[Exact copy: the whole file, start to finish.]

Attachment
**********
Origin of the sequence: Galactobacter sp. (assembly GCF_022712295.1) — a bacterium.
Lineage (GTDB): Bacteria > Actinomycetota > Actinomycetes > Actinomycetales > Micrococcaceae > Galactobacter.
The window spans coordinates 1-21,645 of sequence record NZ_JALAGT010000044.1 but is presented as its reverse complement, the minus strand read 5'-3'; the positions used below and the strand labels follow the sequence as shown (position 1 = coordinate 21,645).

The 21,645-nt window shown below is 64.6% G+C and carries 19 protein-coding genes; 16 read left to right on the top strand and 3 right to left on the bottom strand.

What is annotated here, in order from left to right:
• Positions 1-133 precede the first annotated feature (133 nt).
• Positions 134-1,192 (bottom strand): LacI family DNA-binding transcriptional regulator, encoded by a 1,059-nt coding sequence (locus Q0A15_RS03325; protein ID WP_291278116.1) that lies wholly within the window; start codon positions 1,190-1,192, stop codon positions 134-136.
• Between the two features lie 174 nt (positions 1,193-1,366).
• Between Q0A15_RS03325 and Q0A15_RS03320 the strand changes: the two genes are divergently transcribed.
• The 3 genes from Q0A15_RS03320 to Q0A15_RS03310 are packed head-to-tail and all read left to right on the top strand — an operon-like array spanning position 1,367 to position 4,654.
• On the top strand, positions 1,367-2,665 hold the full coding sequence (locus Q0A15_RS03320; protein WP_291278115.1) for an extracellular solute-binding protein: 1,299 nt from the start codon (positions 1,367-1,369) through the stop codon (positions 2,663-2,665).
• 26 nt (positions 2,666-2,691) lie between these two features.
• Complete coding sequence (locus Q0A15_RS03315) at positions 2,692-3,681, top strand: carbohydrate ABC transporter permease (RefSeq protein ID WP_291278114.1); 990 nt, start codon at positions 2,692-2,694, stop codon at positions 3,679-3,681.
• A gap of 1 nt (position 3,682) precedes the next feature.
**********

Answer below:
Origin of the sequence: Galactobacter sp. (assembly GCF_022712295.1) — a bacterium.
Lineage (GTDB): Bacteria > Actinomycetota > Actinomycetes > Actinomycetales > Micrococcaceae > Galactobacter.
The window spans coordinates 1-21,645 of sequence record NZ_JALAGT010000044.1 but is presented as its reverse complement, the minus strand read 5'-3'; the positions used below and the strand labels follow the sequence as shown (position 1 = coordinate 21,645).

The 21,645-nt window shown below is 64.6% G+C and carries 19 protein-coding genes; 16 read left to right on the top strand and 3 right to left on the bottom strand.

What is annotated here, in order from left to right:
• Positions 1-133 precede the first annotated feature (133 nt).
• Positions 134-1,192 (bottom strand): LacI family DNA-binding transcriptional regulator, encoded by a 1,059-nt coding sequence (locus Q0A15_RS03325; protein ID WP_291278116.1) that lies wholly within the window; start codon positions 1,190-1,192, stop codon positions 134-136.
• Between the two features lie 174 nt (positions 1,193-1,366).
• Between Q0A15_RS03325 and Q0A15_RS03320 the strand changes: the two genes are divergently transcribed.
• The 3 genes from Q0A15_RS03320 to Q0A15_RS03310 are packed head-to-tail and all read left to right on the top strand — an operon-like array spanning position 1,367 to position 4,654.
• On the top strand, positions 1,367-2,665 hold the full coding sequence (locus Q0A15_RS03320; protein WP_291278115.1) for an extracellular solute-binding protein: 1,299 nt from the start codon (positions 1,367-1,369) through the stop codon (positions 2,663-2,665).
• 26 nt (positions 2,666-2,691) lie between these two features.
• Complete coding sequence (locus Q0A15_RS03315) at positions 2,692-3,681, top strand: carbohydrate ABC transporter permease (RefSeq protein ID WP_291278114.1); 990 nt, start codon at positions 2,692-2,694, stop codon at positions 3,679-3,681.
• A gap of 1 nt (position 3,682) precedes the next feature.